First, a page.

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Saturday, August 27, 2016

#MMIWG: #cdnpoli responses to the HIV crisis have compounded the problem

During the then-Conservative Government in 2012, the government made $165-million-dollar budget cuts to Aboriginal and Northern Affairs Canada[1] (as it was then known). Some of these cuts led to decreased funding for health-related research programs, like the work at National Aboriginal Health Organization (“NAHO”).

The last fact sheet posted to NAHO’s site, which is scheduled to shut down in December 2017 indicates that Indigenous people “account for 16.4 per cent of AIDS cases in Canada and 7.5 per cent of HIV infections.” For Indigenous women, the picture is even more alarming: Indigenous women making up 47.3 per cent of HIV-positive test reports; meanwhile, non-Indigenous women making up 20.5 per cent of the same reports.
For the past 25 plus years, Kecia Larkin has been one of those Indigenous women living with HIV. And, the morning that I call Kecia Larkin, she is in British Columbia; she’s just making breakfast.
In April 2016, Kecia won an award for her work on educating others communities about the realities of Indigenous women living with HIV. But Kecia has always been an activist.
Kecia’s mother was deeply involved with the Red Power movement, American Indian Movement, and she remembers her mother wanting to put some roots down after attending protest after protest, all related to land and sovereignty.
“We were political,” she explains. “We never felt like it (Alberta) was home.” She describes her family as loving and attentive, but poor: The number of First Nations Children living in poverty is fifty percent.[2]
Because of poverty, though, Kecia made the decision to go into state care. During that time, she was in and out of hotels because she says, “I didn’t want to go to foster homes.” And during times when she needed help, she would go into group homes but then return to the streets, “It was a choice made out of duress, because of poverty.”

To address these barriers, Poitras says to me that it is important to learn about the history of Indigenous peoples in Canada, including the intergenerational effects of Indian Residential Schools.  Or, “connecting the dots” as Poitras calls it.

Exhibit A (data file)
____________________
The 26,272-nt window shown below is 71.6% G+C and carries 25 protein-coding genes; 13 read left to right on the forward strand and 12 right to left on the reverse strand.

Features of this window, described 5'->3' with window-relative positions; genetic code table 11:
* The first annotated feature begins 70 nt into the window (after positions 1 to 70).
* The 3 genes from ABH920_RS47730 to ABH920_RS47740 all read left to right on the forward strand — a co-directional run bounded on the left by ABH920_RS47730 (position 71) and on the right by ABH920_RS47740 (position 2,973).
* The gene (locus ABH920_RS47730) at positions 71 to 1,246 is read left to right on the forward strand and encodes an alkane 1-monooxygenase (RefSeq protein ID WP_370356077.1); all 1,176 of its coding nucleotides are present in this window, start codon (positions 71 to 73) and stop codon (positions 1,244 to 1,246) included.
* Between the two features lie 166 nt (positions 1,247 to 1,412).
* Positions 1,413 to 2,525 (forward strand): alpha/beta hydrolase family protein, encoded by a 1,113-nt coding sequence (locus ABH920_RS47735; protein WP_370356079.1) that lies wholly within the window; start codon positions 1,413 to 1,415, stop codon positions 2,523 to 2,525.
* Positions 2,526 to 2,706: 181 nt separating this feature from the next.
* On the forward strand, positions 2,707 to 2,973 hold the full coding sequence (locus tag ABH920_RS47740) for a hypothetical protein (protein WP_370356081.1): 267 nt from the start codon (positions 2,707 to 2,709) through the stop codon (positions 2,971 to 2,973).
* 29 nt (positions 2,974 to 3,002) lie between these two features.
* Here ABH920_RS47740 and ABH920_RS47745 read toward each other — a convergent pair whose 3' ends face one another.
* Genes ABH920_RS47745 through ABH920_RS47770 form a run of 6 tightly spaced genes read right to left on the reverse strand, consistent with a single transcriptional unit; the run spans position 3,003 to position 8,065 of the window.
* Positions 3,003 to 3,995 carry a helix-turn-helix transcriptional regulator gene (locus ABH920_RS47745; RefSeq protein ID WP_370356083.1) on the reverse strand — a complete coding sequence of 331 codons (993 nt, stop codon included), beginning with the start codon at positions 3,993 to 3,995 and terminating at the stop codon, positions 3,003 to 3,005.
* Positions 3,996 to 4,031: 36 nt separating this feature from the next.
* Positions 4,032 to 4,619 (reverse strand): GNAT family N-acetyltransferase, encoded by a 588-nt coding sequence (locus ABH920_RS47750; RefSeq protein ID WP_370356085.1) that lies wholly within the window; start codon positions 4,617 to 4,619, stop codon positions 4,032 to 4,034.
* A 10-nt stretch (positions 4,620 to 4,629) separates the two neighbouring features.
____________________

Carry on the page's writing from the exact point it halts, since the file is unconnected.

Returning to the theme of home, Kecia says, “Home is a big theme in my life…there is always a part of me (wanting) the stability of a home…I could never have that or create that until now.”
Nearly forty-five years later, she says, “It has taken forty years to heal, to come full circle.” Kecia continues, “When we talk about home, it is where I feel the safest, where I can be myself. I feel very lucky to have what I have today. I know I made home when my kids don’t wake up scared.”


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adoptees take back adoption narrative and reject propaganda

To Veronica Brown

Veronica, we adult adoptees are thinking of you today and every day. We will be here when you need us. Your journey in the adopted life has begun, nothing can revoke that now, the damage cannot be undone. Be courageous, you have what no adoptee before you has had; a strong group of adult adoptees who know your story, who are behind you and will always be so.

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ADOPTION TRUTH

As the single largest unregulated industry in the United States, adoption is viewed as a benevolent action that results in the formation of “forever families.”
The truth is that it is a very lucrative business with a known sales pitch. With profits last estimated at over $1.44 billion dollars a year, mothers who consider adoption for their babies need to be very aware that all of this promotion clouds the facts and only though independent research can they get an accurate account of what life might be like for both them and their child after signing the adoption paperwork.

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